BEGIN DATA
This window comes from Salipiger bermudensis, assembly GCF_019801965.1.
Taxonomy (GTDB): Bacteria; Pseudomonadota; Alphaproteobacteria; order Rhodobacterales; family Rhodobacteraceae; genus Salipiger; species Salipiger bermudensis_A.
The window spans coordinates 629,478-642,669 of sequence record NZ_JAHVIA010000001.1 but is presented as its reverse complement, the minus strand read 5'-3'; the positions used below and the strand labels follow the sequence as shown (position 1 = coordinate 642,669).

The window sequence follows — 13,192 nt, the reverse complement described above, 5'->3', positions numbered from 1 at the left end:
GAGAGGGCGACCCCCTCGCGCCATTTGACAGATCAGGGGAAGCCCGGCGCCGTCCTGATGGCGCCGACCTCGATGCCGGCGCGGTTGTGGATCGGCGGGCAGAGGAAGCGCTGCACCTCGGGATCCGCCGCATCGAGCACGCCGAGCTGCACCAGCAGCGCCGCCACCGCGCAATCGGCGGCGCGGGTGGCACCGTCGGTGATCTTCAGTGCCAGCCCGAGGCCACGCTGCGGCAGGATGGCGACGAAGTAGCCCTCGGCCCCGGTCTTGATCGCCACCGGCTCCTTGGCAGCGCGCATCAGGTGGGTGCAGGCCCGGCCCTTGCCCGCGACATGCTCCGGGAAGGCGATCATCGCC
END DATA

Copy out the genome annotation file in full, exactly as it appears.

This window comes from Salipiger bermudensis, assembly GCF_019801965.1.
Taxonomy (GTDB): Bacteria; Pseudomonadota; Alphaproteobacteria; order Rhodobacterales; family Rhodobacteraceae; genus Salipiger; species Salipiger bermudensis_A.
The window spans coordinates 629,478-642,669 of sequence record NZ_JAHVIA010000001.1 but is presented as its reverse complement, the minus strand read 5'-3'; the positions used below and the strand labels follow the sequence as shown (position 1 = coordinate 642,669).

The window sequence follows — 13,192 nt, the reverse complement described above, 5'->3', positions numbered from 1 at the left end:
GAGAGGGCGACCCCCTCGCGCCATTTGACAGATCAGGGGAAGCCCGGCGCCGTCCTGATGGCGCCGACCTCGATGCCGGCGCGGTTGTGGATCGGCGGGCAGAGGAAGCGCTGCACCTCGGGATCCGCCGCATCGAGCACGCCGAGCTGCACCAGCAGCGCCGCCACCGCGCAATCGGCGGCGCGGGTGGCACCGTCGGTGATCTTCAGTGCCAGCCCGAGGCCACGCTGCGGCAGGATGGCGACGAAGTAGCCCTCGGCCCCGGTCTTGATCGCCACCGGCTCCTTGGCAGCGCGCATCAGGTGGGTGCAGGCCCGGCCCTTGCCCGCGACATGCTCCGGGAAGGCGATCATCGCC